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A House Republican who took a stand against Trump is fighting for her political life

Rep. Martha Roby faces a runoff after withdrawing support from Trump in 2016 in the wake of the Access Hollywood tape.

Boehner, Cantor Talk To Media After GOP Conference Meeting
Rep. Martha Roby delivers remarks during a news conference on Capitol Hill.
Chip Somodevilla/Getty Images
Li Zhou is a politics reporter at Vox, where she covers Congress and elections. Previously, she was a tech policy reporter at Politico and an editorial fellow at the Atlantic.

Alabama Rep. Martha Roby, one of the first Republican House members to withdraw her endorsement of Donald Trump after the Access Hollywood tape was published in 2016, failed to secure enough votes to win the party’s nomination outright on Tuesday.

Former Rep. Bobby Bright, her opponent in the Republican primary on Tuesday (who previously held the seat — as a Democrat), has made Roby’s critique of the president the cornerstone of his attack ads. “Roby turned her back on the president when he needed her most,” Bright’s attack ad says.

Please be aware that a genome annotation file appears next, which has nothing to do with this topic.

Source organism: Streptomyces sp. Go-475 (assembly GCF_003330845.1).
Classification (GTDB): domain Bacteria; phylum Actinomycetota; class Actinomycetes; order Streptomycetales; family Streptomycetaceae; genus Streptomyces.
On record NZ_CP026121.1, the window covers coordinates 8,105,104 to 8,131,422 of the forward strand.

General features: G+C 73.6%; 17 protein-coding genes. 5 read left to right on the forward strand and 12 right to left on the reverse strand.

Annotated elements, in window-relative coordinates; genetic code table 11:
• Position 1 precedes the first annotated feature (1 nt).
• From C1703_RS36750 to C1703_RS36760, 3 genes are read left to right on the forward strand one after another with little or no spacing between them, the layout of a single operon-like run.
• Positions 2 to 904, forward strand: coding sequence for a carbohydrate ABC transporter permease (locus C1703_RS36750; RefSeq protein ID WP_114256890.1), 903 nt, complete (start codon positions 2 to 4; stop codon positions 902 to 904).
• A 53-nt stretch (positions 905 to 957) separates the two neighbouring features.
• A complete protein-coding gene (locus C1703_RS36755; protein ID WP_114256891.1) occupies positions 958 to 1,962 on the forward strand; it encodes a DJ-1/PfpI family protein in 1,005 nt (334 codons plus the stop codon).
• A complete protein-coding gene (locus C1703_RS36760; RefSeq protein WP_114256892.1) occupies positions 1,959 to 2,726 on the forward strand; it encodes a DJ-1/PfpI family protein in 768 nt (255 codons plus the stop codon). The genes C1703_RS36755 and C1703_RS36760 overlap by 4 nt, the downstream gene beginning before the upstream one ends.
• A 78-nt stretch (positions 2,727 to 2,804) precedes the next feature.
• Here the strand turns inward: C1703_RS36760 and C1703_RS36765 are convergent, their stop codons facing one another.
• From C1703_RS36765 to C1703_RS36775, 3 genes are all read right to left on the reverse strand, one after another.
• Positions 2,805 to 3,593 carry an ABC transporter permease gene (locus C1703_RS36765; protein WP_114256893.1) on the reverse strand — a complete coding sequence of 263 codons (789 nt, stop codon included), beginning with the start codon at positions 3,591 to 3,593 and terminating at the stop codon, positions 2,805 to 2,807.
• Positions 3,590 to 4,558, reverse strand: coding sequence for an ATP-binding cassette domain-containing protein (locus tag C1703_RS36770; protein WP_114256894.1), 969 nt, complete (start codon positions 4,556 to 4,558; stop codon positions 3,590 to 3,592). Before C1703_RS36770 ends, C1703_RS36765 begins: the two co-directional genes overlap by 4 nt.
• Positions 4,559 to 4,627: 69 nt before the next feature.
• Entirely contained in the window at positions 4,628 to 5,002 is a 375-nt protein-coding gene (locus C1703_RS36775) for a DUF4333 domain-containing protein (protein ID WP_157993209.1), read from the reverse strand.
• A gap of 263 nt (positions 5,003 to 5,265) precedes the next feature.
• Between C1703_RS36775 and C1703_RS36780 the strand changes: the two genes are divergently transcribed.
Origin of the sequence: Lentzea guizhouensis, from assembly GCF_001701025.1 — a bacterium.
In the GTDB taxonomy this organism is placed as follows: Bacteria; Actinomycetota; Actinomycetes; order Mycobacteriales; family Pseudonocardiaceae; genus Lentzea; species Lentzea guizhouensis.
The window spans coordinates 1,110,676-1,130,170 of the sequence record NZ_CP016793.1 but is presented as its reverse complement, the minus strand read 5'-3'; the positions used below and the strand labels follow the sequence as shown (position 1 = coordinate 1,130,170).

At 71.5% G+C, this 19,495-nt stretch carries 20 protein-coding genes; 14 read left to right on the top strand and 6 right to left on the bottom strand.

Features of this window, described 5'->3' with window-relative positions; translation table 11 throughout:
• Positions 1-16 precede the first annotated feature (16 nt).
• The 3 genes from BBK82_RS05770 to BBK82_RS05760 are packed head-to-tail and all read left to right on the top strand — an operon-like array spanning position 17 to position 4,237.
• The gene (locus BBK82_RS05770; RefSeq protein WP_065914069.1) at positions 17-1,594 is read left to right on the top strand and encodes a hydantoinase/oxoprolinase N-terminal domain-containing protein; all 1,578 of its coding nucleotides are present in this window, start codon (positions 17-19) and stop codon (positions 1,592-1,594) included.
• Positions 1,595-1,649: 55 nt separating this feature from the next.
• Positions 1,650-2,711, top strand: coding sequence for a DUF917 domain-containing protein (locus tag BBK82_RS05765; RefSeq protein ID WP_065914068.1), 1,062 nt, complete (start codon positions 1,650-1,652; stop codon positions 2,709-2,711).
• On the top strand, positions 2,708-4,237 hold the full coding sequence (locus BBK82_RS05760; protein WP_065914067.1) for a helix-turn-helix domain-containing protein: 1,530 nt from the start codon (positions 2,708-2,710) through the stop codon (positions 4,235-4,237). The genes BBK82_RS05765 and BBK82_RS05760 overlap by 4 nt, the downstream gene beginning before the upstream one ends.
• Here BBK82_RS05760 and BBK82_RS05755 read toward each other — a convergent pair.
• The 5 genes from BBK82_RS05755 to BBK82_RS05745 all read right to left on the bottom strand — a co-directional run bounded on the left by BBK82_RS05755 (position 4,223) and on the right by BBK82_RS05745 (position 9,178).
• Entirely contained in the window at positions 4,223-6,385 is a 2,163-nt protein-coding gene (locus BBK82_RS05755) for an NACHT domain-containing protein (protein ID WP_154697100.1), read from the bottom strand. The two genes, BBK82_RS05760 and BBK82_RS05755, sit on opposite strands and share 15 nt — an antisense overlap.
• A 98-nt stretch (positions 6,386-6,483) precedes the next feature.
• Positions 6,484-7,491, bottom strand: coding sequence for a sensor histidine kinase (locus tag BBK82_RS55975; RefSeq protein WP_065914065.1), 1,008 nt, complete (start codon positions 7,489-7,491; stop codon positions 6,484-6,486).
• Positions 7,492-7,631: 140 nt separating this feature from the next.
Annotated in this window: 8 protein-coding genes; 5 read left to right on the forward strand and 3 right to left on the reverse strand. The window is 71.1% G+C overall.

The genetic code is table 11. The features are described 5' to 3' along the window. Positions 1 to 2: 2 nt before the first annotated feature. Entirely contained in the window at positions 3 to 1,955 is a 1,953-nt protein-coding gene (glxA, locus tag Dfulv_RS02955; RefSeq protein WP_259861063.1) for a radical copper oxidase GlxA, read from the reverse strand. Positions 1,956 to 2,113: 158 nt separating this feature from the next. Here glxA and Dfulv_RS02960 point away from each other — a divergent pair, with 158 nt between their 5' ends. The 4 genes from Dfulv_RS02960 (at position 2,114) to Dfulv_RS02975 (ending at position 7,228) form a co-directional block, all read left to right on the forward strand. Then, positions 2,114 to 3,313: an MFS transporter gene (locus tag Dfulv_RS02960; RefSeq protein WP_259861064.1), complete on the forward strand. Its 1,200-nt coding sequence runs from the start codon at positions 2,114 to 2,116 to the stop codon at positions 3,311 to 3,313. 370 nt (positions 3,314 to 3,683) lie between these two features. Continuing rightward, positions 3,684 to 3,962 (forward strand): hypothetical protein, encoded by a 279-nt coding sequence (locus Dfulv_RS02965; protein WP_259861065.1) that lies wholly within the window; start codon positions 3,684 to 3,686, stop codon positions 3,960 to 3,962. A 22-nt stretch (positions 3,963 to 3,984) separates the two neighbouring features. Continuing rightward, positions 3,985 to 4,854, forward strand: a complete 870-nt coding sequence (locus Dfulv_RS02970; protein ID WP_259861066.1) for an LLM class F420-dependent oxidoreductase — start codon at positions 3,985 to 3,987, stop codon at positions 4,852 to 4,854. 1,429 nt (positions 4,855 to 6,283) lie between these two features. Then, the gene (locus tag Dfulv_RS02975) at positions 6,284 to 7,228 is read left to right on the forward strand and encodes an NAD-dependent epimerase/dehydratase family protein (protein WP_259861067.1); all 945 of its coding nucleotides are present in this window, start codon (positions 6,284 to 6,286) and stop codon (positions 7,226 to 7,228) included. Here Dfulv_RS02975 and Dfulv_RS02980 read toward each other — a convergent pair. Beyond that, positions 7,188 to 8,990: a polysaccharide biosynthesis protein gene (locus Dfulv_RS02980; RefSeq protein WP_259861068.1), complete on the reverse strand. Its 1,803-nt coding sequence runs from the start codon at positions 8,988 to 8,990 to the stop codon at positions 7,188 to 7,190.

This message appears to have resonated with some voters. Roby, after failing to meet the 50 percent threshold to secure the nomination, now faces a runoff election against Bright on July 17. With nearly all precincts reporting on Tuesday evening, Roby had 39 percent of the vote to Bright’s 28 percent.

In October 2016, an Access Hollywood tape was leaked featuring Trump bragging about acts of sexual assault. (More recently, Trump has taken to suggesting the tape is fake, but Billy Bush, who was the show’s host at the time, says it’s real.)

Roby, like a lot of Republicans at the time, took a stand and said she would not vote for him — but stopped short of endorsing Hillary Clinton. “I cannot look my children in the eye and justify a vote for a man who promotes and boasts about sexually assaulting women,” she said.

Her comments led to a near-immediate backlash, spurring Tea Party groups to push for a last-minute write-in candidate in 2016. Roby still ended up winning by an approximate 9-point margin that year, but her margin of victory was much narrower than previous elections; she took the district by more than 25 points in both 2012 and 2014.

All of this goes to show that whatever squeamishness some Republicans may have with the president’s behavior, voters still see the GOP as the party of Trump.